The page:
You can picture these two blind men coming up, perhaps trembling, asking, "Lord, that our eyes may be opened." Jesus could sense in them the attitude of deep humility and perhaps a fair amount of faith as well. So, Jesus had compassion. He had outflowing concern—and He had that in a remarkable way; He would just ooze love and compassion in a way that most of us don't do today. Our hearts have been hardened—we have been fooled, hurt, and taken advantage of. Human beings today don't normally have that kind of compassion, but Jesus did, and through His spirit all of us can learn to have more compassion, deep outflowing concern, love and mercy for others.

Matt. 20:34

So Jesus had compassion and touched their eyes.

Here we see God working through the hands of men—the laying on of hands. Jesus touched their eyes, perhaps put His hand on their heads, touched their eyes, said a prayer, "and immediately their eyes received sight, and they followed Him." They were healed by the Messiah. "Son of David have mercy on us." He healed them.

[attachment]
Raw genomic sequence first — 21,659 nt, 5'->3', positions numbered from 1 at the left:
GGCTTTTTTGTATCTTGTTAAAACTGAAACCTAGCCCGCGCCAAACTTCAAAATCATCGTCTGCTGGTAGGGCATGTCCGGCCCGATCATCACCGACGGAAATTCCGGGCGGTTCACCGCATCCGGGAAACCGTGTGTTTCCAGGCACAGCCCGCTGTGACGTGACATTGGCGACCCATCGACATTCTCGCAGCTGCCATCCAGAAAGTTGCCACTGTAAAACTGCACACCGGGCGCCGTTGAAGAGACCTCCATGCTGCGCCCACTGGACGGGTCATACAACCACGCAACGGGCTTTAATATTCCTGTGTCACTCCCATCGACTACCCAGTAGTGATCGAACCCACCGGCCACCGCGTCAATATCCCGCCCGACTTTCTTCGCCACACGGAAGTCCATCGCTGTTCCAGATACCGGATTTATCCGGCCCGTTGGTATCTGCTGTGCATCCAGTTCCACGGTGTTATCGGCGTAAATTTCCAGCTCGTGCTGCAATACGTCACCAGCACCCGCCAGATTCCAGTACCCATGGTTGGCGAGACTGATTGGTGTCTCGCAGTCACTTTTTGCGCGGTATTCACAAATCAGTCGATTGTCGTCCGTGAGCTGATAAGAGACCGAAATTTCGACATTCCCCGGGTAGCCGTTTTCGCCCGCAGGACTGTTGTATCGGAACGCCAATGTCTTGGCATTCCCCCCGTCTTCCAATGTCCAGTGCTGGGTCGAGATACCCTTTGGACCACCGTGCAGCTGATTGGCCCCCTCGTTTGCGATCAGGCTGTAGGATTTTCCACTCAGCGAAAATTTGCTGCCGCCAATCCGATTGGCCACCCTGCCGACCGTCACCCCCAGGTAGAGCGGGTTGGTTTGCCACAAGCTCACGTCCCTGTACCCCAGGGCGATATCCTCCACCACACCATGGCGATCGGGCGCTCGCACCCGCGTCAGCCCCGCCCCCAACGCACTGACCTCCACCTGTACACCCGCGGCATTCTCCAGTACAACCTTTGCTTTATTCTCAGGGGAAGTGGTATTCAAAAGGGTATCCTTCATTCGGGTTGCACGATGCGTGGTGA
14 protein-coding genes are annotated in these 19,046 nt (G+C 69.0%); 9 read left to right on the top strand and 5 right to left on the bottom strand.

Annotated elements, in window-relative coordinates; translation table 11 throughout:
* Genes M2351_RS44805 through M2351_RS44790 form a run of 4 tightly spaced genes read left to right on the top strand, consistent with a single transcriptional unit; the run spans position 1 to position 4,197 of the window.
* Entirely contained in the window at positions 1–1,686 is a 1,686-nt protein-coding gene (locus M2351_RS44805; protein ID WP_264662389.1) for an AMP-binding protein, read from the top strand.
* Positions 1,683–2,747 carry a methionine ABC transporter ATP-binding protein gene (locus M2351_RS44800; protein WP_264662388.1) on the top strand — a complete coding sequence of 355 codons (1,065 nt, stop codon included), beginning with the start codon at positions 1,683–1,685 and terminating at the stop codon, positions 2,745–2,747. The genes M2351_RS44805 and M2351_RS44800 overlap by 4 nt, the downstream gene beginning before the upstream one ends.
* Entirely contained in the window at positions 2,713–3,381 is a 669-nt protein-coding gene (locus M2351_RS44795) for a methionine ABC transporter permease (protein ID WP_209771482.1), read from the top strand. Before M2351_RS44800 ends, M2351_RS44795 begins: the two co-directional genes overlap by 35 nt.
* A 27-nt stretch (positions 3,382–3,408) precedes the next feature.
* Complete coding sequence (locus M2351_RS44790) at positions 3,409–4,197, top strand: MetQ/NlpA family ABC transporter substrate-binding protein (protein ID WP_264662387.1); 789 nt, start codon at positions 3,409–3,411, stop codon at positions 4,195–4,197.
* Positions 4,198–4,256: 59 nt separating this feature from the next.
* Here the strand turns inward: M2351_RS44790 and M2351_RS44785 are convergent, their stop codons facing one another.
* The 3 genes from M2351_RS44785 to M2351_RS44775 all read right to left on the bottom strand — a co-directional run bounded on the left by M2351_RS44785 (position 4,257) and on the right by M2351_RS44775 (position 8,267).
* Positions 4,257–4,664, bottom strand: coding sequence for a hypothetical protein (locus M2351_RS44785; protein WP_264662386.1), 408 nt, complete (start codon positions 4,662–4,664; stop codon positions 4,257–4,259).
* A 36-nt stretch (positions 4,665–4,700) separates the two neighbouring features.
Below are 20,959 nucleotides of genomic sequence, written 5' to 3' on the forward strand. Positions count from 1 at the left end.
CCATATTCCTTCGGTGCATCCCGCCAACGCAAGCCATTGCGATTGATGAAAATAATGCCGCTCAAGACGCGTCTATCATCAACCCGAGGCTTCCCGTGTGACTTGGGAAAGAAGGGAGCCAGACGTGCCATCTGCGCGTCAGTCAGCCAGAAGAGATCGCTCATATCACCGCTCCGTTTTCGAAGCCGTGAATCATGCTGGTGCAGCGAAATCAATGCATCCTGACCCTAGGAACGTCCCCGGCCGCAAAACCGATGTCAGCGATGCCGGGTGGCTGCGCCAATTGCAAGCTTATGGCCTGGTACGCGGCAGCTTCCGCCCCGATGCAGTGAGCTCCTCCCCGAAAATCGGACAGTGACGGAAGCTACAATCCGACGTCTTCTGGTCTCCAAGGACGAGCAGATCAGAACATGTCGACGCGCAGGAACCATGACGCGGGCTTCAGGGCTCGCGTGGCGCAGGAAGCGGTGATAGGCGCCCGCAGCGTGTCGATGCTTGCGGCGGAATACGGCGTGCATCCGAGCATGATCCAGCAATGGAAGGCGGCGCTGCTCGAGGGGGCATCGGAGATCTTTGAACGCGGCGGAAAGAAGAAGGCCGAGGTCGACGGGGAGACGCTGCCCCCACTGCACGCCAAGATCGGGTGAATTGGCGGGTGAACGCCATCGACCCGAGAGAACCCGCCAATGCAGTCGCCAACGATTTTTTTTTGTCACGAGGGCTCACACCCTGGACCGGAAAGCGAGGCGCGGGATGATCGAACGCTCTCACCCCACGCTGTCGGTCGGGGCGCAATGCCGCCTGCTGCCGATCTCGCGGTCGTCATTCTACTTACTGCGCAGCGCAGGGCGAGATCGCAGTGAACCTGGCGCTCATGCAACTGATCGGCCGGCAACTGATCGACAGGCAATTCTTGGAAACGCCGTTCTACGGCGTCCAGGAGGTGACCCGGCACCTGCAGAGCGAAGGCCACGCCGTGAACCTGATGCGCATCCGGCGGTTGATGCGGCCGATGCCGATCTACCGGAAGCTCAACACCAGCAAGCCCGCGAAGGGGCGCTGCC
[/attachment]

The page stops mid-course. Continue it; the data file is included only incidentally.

We know the scripture in Hebrews 13:8. Jesus Christ "is the same yesterday, today and forever." He is still the healer, He is still alive—if we can learn to have faith and trust in Him and in the God of heaven.

That's all for now. This is Roderick C. Meredith, speaking for the Living Church of God.